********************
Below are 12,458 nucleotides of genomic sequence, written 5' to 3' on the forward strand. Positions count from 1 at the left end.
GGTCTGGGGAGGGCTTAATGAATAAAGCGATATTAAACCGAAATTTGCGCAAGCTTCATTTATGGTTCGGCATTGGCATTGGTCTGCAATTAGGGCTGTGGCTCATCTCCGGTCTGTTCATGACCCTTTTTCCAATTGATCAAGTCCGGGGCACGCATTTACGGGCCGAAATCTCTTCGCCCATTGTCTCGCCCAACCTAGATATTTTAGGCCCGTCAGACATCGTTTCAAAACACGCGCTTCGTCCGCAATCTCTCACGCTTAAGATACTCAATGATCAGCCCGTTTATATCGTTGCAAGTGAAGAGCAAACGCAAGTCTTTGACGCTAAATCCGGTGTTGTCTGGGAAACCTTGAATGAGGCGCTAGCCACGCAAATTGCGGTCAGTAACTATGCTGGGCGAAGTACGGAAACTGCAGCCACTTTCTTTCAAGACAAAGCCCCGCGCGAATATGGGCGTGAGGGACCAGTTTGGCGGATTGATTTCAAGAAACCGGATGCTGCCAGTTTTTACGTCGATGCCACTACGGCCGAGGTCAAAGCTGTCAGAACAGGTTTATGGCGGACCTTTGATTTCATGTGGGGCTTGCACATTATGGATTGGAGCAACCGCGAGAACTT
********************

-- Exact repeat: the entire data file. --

Below are 12,458 nucleotides of genomic sequence, written 5' to 3' on the forward strand. Positions count from 1 at the left end.
GGTCTGGGGAGGGCTTAATGAATAAAGCGATATTAAACCGAAATTTGCGCAAGCTTCATTTATGGTTCGGCATTGGCATTGGTCTGCAATTAGGGCTGTGGCTCATCTCCGGTCTGTTCATGACCCTTTTTCCAATTGATCAAGTCCGGGGCACGCATTTACGGGCCGAAATCTCTTCGCCCATTGTCTCGCCCAACCTAGATATTTTAGGCCCGTCAGACATCGTTTCAAAACACGCGCTTCGTCCGCAATCTCTCACGCTTAAGATACTCAATGATCAGCCCGTTTATATCGTTGCAAGTGAAGAGCAAACGCAAGTCTTTGACGCTAAATCCGGTGTTGTCTGGGAAACCTTGAATGAGGCGCTAGCCACGCAAATTGCGGTCAGTAACTATGCTGGGCGAAGTACGGAAACTGCAGCCACTTTCTTTCAAGACAAAGCCCCGCGCGAATATGGGCGTGAGGGACCAGTTTGGCGGATTGATTTCAAGAAACCGGATGCTGCCAGTTTTTACGTCGATGCCACTACGGCCGAGGTCAAAGCTGTCAGAACAGGTTTATGGCGGACCTTTGATTTCATGTGGGGCTTGCACATTATGGATTGGAGCAACCGCGAGAACTT